Previously I have written about my thoughts on the SilenceEngine and how it can be improved, and covered the areas of graphics, audio and core. Now it’s time to implement a new thing which is not yet implemented in the original implementation, the entities.

Entities and Components

SilenceEngine will support entities and components, but not in the completely traditional way. An entity is the base class for all the objects in the game. It raises events as update events and render events, and the update and render methods will be final. Here is some code on the outline.

public class Entity
{
    public List<LogicComponent> logicalComponents;
    public List<RenderComponent> renderComponents;

    // [... raises update event, on all the components ...]
    public final void update() {}

    // [... raises the render event, on all the components ...]
    public final void render() {}

    public void onUpdate() {}

    public void onRender() {}
}

The entities will also contain the overridable event methods, so you can use it in a traditional OOP way. The components will receive the entity property. The behaviors will be added by the components, and the advantage is we can add the same component to multiple entities.

Built-in components

The entity system in SilenceEngine is NOT a ECS entirely, but an Entity-component model (it has no System). Here are some examples for components that are available built-in to the engine. Let’s first take a look at the logic components.

public class Transform2DComponent extends LogicComponent { ... }
public class Transform3DComponent extends LogicComponent { ... }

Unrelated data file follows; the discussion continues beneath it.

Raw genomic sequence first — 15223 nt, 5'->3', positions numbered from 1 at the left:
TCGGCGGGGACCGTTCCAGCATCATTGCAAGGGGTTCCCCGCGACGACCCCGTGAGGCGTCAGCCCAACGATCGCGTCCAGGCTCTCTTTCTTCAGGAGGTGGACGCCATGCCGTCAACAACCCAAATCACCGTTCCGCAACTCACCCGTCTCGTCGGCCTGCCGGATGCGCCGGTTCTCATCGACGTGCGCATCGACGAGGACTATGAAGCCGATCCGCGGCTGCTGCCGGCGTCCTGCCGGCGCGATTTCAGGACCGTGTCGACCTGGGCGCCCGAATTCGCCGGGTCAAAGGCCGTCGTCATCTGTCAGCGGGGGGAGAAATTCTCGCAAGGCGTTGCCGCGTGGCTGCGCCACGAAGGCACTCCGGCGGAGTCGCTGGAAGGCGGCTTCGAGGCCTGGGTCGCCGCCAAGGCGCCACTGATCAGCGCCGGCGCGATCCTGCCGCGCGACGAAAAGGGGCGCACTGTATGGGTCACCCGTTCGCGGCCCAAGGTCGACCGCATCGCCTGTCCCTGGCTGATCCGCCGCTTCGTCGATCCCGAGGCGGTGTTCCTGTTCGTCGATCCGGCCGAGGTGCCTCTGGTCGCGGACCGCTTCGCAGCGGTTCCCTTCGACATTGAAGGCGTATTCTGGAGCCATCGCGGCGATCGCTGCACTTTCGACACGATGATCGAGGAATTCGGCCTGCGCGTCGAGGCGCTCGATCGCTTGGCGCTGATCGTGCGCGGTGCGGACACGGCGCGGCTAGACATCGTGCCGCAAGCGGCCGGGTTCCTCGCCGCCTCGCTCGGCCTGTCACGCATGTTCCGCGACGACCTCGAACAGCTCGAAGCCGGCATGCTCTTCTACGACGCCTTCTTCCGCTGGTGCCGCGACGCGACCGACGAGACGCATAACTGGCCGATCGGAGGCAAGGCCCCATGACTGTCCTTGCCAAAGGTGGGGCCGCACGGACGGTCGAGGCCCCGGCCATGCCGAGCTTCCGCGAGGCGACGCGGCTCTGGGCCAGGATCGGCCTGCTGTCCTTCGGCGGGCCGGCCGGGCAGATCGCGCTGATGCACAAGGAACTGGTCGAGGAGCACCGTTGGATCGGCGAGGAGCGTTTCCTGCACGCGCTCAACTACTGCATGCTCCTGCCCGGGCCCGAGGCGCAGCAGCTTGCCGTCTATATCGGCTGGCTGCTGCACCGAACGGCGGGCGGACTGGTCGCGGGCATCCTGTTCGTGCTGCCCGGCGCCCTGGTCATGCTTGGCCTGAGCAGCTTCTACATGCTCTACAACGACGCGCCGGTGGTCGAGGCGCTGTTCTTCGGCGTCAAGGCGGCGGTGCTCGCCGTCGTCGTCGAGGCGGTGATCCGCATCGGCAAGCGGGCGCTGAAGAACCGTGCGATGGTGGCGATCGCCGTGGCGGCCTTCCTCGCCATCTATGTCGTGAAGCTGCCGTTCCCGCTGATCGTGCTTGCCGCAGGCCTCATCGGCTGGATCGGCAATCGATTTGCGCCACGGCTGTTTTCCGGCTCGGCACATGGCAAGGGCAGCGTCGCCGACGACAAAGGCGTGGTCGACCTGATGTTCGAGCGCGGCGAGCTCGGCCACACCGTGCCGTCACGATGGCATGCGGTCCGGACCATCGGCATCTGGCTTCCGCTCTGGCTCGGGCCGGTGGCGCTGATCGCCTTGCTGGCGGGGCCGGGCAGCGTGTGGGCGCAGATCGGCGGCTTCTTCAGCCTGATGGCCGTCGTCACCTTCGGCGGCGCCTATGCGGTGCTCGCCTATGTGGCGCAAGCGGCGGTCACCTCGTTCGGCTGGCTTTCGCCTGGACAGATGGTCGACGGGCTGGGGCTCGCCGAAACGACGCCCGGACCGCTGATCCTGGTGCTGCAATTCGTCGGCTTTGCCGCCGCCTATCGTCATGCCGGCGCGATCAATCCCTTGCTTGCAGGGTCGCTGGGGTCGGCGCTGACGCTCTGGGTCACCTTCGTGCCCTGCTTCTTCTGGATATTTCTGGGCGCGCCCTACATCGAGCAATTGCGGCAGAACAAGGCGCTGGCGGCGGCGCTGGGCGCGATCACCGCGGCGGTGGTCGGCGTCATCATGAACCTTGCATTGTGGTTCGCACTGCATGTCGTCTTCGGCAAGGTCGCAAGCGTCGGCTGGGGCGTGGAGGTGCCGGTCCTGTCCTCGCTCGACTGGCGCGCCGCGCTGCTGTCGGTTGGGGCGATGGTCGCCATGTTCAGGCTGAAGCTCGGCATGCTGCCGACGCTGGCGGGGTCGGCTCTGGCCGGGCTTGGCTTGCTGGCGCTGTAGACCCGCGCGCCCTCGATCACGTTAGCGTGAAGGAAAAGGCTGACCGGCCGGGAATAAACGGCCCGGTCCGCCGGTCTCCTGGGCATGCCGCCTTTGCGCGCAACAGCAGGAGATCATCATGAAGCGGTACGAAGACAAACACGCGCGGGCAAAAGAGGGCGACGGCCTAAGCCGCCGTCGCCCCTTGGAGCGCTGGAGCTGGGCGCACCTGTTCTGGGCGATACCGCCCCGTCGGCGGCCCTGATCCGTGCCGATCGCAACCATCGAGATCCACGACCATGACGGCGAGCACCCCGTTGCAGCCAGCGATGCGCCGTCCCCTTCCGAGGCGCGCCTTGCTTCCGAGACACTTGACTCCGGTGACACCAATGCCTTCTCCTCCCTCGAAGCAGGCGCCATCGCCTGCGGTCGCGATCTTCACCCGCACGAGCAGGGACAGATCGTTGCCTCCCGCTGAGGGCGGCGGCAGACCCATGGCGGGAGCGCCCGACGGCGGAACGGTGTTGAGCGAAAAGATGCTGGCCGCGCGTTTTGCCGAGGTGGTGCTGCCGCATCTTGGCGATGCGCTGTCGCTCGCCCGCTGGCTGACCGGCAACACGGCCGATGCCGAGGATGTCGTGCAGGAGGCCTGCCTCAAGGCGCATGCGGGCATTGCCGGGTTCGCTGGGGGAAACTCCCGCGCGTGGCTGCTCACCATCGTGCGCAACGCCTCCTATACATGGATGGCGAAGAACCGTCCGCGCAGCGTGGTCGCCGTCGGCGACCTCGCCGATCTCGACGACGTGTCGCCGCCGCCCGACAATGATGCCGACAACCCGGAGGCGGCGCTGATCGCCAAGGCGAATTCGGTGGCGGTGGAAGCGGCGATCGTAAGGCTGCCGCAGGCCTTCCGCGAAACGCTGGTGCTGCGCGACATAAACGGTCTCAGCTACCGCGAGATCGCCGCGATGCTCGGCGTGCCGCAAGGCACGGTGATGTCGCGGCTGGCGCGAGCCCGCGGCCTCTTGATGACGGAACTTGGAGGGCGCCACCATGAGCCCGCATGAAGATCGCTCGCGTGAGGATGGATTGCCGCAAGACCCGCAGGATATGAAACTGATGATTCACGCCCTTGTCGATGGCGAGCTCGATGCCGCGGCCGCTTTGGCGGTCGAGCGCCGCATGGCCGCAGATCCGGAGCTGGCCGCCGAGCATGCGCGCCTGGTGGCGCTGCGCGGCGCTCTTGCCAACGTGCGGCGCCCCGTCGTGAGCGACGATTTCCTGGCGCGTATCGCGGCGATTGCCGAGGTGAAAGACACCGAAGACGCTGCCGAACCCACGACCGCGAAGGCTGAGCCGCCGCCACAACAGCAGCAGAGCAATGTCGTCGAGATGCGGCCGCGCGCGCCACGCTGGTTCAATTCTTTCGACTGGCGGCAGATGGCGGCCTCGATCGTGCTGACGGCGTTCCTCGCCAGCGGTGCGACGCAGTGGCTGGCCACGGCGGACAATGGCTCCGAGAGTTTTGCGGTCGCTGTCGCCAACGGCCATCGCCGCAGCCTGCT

public class Collision2DComponent extends LogicComponent { ... }
public class Collision3DComponent extends LogicComponent { ... }

The built-in components are transform and collision components which are separate for 2D and 3D. Once the bindings for JBullet and JBox2D are done, physics components will also be available. Now coming for the render components, you will be provided with the following components in both 2D and 3D.

public class SpriteRenderComponent extends RenderComponent { ... }
public class MeshRenderComponent extends RenderComponent { ... }

These components do not take care about animations yet, but once they are available, these components can be constructed with the animation controllers as arguments, and then they will handle the animations too. It is also possible to write custom components, and do your own work. The order in which these are called is the same order in which they are added.

Grouping entities

Entities can now be grouped in a hierarchy model, paving way for the traditional scene graphs to be represented by the parent-child entity architecture. Each entity will contain a field for the parent object, and a list of entities which are children.

Entity car = new Entity();
car.children.add(new CarBody());
car.children.add(new CarEngine());
car.children.add(new CarWheels());

This allows to let all the components rotate when the car is rotated. Of course, it is not recommended to do so in this case, as these can be components of a car, and then they can be used in enemy cars too, with the only difference will be in controller component.

Checking for existence of components

A component can be queried for existence in an entity. SilenceEngine provides two methods for that purpose, which return null if that component does not exist.

Transform3DComponent transform = entity.getComponent<Transform3DComponent>();
List<MyCustomComponent> components = entity.getComponents<MyCustomComponent>();

If there are multiple components of same type, the getComponent() returns the first entity in that list. Otherwise it returns null as the list.

Conclusion

So this is how the entity system is going to be. For surprise, the Scene here will also be an entity, allowing you to transform whole scene in a single go. Your thoughts and suggestions are very appreciated. Thank you for reading.